It’s a question that’s been asked many times before and, in truth, it’s a fair question. Sega struggled for years in the console market before finally dropping it and going software only. A move that many say was one of their smartest. Since then they have been able to focus on more important things in the gaming industry like…. well, games. (I, for one, still think they peaked with their very last console, The Dreamcast.) Recently, Nintendo reported losses of $92.7 million on their quarterly report and since then some gamers have again started to fit them with a toe tag. Google “What’s wrong with Nintendo?” and you’ll find many articles giving their reasons as to why their console will fail. You’ll also find a few who believe the best is yet to come for Wii U. I will mostly fall into the latter group but have some points that will support the former.
Let me get this out of the way, I truly love Nintendo. I have been playing video games since way back to the Atari 2600. Therefore, I have a good history with gaming. I still remember when I received my Nintendo Entertainment System (NES) for Christmas. The Action Set that included the Zapper and the Super Mario Bros/Duck Hunt combo. That was the beginning of a long and beautiful relationship with them. Through the years I went on to get the Super Nintendo, then the Nintendo 64. The whole time never once questioning my decision to remain within their ecosystem. That is until recently. I made it as far as the Wii and haven’t been able to justify getting the Wii U. Still, when I write this, please understand that it comes from a place of affection and respect. I don’t want to see them fail and believe that with some time and a few adjustments in their mission they can come back really strong.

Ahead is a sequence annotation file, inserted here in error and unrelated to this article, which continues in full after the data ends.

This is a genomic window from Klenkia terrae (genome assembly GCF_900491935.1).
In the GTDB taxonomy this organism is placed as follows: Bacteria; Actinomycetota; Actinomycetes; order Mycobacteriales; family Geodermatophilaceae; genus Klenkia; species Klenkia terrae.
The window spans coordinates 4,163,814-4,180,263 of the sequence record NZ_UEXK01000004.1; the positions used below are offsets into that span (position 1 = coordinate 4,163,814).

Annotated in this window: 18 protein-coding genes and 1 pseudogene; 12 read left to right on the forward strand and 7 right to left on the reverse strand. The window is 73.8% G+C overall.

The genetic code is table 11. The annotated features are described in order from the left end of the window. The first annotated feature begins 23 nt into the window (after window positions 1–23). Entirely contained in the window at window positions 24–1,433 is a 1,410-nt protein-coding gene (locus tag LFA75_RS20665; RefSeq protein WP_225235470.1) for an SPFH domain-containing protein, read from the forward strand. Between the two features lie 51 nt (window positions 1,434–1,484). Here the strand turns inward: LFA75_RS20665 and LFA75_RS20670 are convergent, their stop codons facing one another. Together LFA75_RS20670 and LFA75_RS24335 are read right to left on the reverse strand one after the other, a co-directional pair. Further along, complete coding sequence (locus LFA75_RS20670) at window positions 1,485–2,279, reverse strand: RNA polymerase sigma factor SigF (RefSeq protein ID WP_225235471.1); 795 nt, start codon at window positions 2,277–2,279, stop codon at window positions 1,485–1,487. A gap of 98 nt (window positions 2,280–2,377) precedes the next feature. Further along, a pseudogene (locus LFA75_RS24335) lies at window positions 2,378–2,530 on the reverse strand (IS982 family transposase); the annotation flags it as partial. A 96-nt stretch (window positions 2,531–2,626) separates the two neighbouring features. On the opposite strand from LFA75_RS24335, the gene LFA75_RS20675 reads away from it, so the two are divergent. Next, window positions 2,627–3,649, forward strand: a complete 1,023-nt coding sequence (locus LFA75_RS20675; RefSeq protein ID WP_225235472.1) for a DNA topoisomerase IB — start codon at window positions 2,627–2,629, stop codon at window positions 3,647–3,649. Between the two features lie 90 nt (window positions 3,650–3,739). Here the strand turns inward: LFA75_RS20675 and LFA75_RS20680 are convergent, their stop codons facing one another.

That being said, the Wii U was released during the 2012 holiday season and after a mediocre launch has struggled to gain momentum. It was said at that time that when the Nintendo’s “big dogs” were released, this would adjust the console’s course and help to increase sales of the Wii U to the company’s projected $9 million units. With the release of Mario Kart 8 they did see a small spike in sales but ultimately sold only 2.7 million units in the last financial year. Given all this, it is easy to see why many say the decline started with the Wii U. Still, there is evidence of this decline happening many years before this last generation. Going back as far as the NES, you can see it in just the lifetime units sold.
NES – 61.91 million units
SNES – 49.10 million units
Nintendo 64 – 32.93 million units
GameCube – 21.74 million units
The anomaly happens here with the Wii and its 101.15 million units. All the casual gamers that bought in on the Wii really helped to hide the road before it. Now, we come to the Wii U which as of July 30th this year is at 6.68 million units sold. Yeah, I agree it’s not looking good for them so far. However, as they say the night is always darkest right before the dawn and I believe the dawn is coming for Nintendo.
A fun first person shooter with a diving twist.